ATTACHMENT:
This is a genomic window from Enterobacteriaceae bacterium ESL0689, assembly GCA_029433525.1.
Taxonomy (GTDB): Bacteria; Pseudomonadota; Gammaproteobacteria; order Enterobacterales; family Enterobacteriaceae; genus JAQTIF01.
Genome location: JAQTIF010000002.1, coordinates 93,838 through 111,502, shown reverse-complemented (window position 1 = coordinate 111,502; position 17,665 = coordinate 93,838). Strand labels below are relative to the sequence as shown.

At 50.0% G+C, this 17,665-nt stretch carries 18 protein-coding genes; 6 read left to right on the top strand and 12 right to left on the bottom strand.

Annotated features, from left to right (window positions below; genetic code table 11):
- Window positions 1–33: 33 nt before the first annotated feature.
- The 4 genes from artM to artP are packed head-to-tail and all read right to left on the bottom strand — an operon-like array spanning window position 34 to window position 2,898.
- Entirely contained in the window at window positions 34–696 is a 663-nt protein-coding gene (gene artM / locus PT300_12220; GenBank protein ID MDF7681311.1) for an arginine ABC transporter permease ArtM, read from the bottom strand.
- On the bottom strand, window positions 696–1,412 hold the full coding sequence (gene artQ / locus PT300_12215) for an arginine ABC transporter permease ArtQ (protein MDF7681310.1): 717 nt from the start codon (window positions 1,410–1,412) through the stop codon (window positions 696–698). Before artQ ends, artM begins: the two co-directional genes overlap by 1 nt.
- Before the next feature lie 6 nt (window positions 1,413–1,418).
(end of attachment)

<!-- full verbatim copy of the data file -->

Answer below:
This is a genomic window from Enterobacteriaceae bacterium ESL0689, assembly GCA_029433525.1.
Taxonomy (GTDB): Bacteria; Pseudomonadota; Gammaproteobacteria; order Enterobacterales; family Enterobacteriaceae; genus JAQTIF01.
Genome location: JAQTIF010000002.1, coordinates 93,838 through 111,502, shown reverse-complemented (window position 1 = coordinate 111,502; position 17,665 = coordinate 93,838). Strand labels below are relative to the sequence as shown.

At 50.0% G+C, this 17,665-nt stretch carries 18 protein-coding genes; 6 read left to right on the top strand and 12 right to left on the bottom strand.

Annotated features, from left to right (window positions below; genetic code table 11):
- Window positions 1–33: 33 nt before the first annotated feature.
- The 4 genes from artM to artP are packed head-to-tail and all read right to left on the bottom strand — an operon-like array spanning window position 34 to window position 2,898.
- Entirely contained in the window at window positions 34–696 is a 663-nt protein-coding gene (gene artM / locus PT300_12220; GenBank protein ID MDF7681311.1) for an arginine ABC transporter permease ArtM, read from the bottom strand.
- On the bottom strand, window positions 696–1,412 hold the full coding sequence (gene artQ / locus PT300_12215) for an arginine ABC transporter permease ArtQ (protein MDF7681310.1): 717 nt from the start codon (window positions 1,410–1,412) through the stop codon (window positions 696–698). Before artQ ends, artM begins: the two co-directional genes overlap by 1 nt.
- Before the next feature lie 6 nt (window positions 1,413–1,418).